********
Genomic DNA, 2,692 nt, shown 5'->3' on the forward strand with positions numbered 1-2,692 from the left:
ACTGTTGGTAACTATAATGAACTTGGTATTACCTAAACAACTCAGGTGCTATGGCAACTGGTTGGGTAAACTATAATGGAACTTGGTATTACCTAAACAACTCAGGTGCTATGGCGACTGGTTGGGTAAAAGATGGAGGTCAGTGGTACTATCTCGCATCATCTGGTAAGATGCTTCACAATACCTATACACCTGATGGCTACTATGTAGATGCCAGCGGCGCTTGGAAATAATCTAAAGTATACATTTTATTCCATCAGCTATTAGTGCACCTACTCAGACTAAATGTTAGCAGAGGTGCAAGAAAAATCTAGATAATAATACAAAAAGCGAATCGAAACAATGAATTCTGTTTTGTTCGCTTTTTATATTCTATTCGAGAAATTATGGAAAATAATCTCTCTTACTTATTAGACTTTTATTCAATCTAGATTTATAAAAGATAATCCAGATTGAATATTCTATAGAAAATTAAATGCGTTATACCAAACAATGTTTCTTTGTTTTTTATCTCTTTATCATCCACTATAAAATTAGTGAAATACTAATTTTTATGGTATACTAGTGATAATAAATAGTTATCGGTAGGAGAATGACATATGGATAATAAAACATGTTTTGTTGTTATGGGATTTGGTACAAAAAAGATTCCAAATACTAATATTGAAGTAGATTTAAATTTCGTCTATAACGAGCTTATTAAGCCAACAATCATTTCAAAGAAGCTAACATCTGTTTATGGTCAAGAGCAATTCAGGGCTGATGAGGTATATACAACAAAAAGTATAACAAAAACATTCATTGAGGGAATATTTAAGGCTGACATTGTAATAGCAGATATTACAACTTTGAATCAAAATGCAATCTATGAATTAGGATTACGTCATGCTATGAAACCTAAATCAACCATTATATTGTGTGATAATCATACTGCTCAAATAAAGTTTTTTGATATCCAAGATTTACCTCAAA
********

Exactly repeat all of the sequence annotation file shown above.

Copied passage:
Genomic DNA, 2,692 nt, shown 5'->3' on the forward strand with positions numbered 1-2,692 from the left:
ACTGTTGGTAACTATAATGAACTTGGTATTACCTAAACAACTCAGGTGCTATGGCAACTGGTTGGGTAAACTATAATGGAACTTGGTATTACCTAAACAACTCAGGTGCTATGGCGACTGGTTGGGTAAAAGATGGAGGTCAGTGGTACTATCTCGCATCATCTGGTAAGATGCTTCACAATACCTATACACCTGATGGCTACTATGTAGATGCCAGCGGCGCTTGGAAATAATCTAAAGTATACATTTTATTCCATCAGCTATTAGTGCACCTACTCAGACTAAATGTTAGCAGAGGTGCAAGAAAAATCTAGATAATAATACAAAAAGCGAATCGAAACAATGAATTCTGTTTTGTTCGCTTTTTATATTCTATTCGAGAAATTATGGAAAATAATCTCTCTTACTTATTAGACTTTTATTCAATCTAGATTTATAAAAGATAATCCAGATTGAATATTCTATAGAAAATTAAATGCGTTATACCAAACAATGTTTCTTTGTTTTTTATCTCTTTATCATCCACTATAAAATTAGTGAAATACTAATTTTTATGGTATACTAGTGATAATAAATAGTTATCGGTAGGAGAATGACATATGGATAATAAAACATGTTTTGTTGTTATGGGATTTGGTACAAAAAAGATTCCAAATACTAATATTGAAGTAGATTTAAATTTCGTCTATAACGAGCTTATTAAGCCAACAATCATTTCAAAGAAGCTAACATCTGTTTATGGTCAAGAGCAATTCAGGGCTGATGAGGTATATACAACAAAAAGTATAACAAAAACATTCATTGAGGGAATATTTAAGGCTGACATTGTAATAGCAGATATTACAACTTTGAATCAAAATGCAATCTATGAATTAGGATTACGTCATGCTATGAAACCTAAATCAACCATTATATTGTGTGATAATCATACTGCTCAAATAAAGTTTTTTGATATCCAAGATTTACCTCAAA